Or do they? Again, Fritz is unable to rally his men, and now the Commies are getting closer to his position. Can he afford to hold his fire much longer? He thinks not, and orders the HMGs to open fire. They take six shots and manage one kill. It’s not enough to stop the Commies from coming on, and now perhaps he has blundered by exposing his HMGs to more effective fire from the mortars.
3rd Platoon advances as far as it can through the woods without getting within line of sight of the defenders; it will be ready to launch its assault next turn. Meanwhile, 2nd Platoon advances on the opposite flank while 1st Platoon continues to edge forward in the center. The Nazis are now within range of four of the Commie rifle/MG teams and they fire on the hill, to no avail. Despite being able to range in on 5+s rather than 6s, the mortars manage no kills.
Things are getting anxious for the hill’s defenders as the Commies close in on their prey.
Perhaps because the danger to the platoon is so imminent, Fritz is finally able to rally his troops. They open fire on the Commies, with deadly effect. Eighteen dice generate 14 hits which result in 7 kills, 4 in 2nd Platoon and 3 in 1st Platoon. The Commie attack on the Nazi right flank is reduced to a measly three teams who are now out of command, thus all but eliminating the threat from that quarter, but the 3rd Platoon in the woods below the hill remains unscathed, albeit pinned down along with the rest of the company.
The murderous fire from the HMGs has forced the Commies to hit the deck, and nothing Ivan can do will get them moving towards the enemy. So he directs the remains of 1st Platoon to follow 3rd Platoon by seeking the safety of the woods. By now, 2nd Platoon is so shot up and so far out of command they are on their own. They keep their heads down and try not to draw any attention to themselves. The failure to rally forces 3rd Platoon to delay its assault. The mortars try once again to rain death on the Nazis, but despite a number of hits the shells fall harmlessly to earth.
The barrage does have the effect, however, of pinning down the Nazis. The one HMG fires at 1st Platoon but does no damage. The other HMG, however, despite its targets being concealed and gone to ground and getting only three shots, manages to knock off two more teams on the right flank, leaving just one surviving team from 2nd Platoon.
Meanwhile, 2nd Platoon has, for all practical purposes, ceased to exist (but notice that 3rd Platoon is skulking in the woods, just waiting for the order to attack).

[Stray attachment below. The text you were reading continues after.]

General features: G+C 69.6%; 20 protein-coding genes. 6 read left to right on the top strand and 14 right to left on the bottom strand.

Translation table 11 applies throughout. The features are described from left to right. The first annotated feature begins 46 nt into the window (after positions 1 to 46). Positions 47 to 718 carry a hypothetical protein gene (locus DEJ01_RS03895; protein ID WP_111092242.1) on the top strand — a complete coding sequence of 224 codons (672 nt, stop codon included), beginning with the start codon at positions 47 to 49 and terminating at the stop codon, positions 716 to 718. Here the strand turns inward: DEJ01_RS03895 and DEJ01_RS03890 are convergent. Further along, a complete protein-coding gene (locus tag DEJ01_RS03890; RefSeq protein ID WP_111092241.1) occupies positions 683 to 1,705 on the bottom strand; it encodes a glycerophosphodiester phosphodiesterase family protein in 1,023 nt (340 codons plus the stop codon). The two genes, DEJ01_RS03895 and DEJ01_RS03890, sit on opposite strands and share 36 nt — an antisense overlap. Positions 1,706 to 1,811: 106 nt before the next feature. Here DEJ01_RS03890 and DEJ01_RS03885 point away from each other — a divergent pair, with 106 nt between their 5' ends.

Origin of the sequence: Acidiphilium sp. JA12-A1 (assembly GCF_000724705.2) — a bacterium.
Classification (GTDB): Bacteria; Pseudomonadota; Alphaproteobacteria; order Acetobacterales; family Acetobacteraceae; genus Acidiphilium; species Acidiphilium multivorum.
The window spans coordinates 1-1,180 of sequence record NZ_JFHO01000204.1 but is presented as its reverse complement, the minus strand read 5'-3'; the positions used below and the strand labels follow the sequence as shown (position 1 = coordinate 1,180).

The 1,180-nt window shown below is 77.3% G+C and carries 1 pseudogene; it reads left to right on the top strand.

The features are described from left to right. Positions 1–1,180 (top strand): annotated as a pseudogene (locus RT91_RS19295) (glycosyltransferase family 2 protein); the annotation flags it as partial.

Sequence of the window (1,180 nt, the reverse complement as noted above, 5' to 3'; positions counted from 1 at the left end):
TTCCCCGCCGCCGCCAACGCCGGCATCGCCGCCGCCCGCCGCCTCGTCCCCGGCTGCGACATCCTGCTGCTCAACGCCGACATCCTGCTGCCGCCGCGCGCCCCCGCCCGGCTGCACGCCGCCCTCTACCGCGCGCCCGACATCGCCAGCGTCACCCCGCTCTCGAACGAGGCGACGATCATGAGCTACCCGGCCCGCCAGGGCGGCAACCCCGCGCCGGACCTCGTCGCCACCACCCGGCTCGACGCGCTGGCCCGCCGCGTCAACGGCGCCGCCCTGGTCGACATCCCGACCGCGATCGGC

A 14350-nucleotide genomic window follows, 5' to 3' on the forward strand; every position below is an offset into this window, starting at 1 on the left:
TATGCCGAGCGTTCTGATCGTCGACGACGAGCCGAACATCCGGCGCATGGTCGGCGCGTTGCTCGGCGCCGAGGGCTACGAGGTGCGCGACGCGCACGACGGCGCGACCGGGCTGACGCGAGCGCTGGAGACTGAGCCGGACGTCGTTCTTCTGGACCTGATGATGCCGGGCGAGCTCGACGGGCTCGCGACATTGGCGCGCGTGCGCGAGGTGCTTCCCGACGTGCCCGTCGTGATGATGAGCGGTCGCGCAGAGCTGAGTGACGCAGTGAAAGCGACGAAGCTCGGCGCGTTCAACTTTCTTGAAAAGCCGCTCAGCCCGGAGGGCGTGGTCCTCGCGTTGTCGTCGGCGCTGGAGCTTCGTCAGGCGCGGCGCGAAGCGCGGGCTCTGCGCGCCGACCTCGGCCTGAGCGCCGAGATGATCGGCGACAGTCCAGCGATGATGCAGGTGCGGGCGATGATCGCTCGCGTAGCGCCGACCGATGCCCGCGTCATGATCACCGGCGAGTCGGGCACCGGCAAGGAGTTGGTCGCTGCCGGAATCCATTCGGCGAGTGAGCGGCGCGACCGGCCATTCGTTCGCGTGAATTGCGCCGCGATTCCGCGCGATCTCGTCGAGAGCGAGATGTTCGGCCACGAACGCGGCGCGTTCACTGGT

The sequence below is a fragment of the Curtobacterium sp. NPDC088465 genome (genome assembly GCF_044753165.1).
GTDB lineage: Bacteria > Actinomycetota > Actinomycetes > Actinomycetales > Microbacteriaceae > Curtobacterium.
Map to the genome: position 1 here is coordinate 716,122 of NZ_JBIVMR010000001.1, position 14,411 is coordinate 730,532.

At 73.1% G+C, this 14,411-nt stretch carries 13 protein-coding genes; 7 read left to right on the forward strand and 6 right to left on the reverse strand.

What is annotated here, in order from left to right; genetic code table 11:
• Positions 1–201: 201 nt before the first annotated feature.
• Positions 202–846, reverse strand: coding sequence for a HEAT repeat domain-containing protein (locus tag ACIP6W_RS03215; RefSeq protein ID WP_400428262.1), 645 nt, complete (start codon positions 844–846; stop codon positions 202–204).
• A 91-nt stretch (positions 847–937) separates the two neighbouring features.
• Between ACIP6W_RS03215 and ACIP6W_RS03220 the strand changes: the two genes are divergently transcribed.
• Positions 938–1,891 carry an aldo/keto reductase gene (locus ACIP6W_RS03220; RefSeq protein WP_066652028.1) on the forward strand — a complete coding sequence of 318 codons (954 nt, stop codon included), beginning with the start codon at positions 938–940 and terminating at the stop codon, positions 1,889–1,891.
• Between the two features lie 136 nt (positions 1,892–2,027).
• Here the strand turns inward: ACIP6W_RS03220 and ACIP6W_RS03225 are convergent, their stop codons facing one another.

All of a sudden, things begin to look up for the Commies. Ivan rallies his men and, at long last, the assault on the hill can begin. Up the slope charges 3rd Platoon, SMGs blazing away. Fifteen dice manage just 4 hits, but one of them takes out the HMG directly in front of them, a huge plus towards ensuring the success of the coming assault. Meanwhile, the continuous mortar barrages finally pay off by killing a Nazi rifle/MG stand.
Now the SMGs assault, with one team getting on top of the hill into the old HMG position. They send only four teams so as to keep the remaining HMG from getting defensive fire. Consequently, the Nazis get only 4 DF dice, not enough to stop the assault, but they roll three hits and get two kills. The Commies take two swings and kill one team. The Nazis pass their motivation test and kill two more teams. All the assaulting teams are now dead, so the remaining SMG teams retreat into the woods to lick their wounds and await reinforcements. The losses in the assault put the company under half-strength, but they pass their motivation test to stay on the board.
But they are overwhelmed by the Nazi counter-assault...
The Nazis consolidate into their foxholes but fail to rally from the assault. The HMG and one rifle/MG team open fire on the last team from 2nd Platoon, the only team within range. It goes down in a hail of bullets, forcing another motivation test. This time, Ivan decides that enough is enough, and the Commies withdraw from the battlefield. The Nazis have won.
Bloodied but not beaten, the Nazis retain control of Fritz’s Hill.
At this point, some of you are undoubtedly thinking that you could have done better than Kapitan Ivan did. So, here’s a challenge for you: Recreate the scenario on your own -– use different lists, or even different nations, if you prefer -- and see how many turns and points your side needs to “Take that hill!” Post your results on the forum or in a separate article, as you prefer.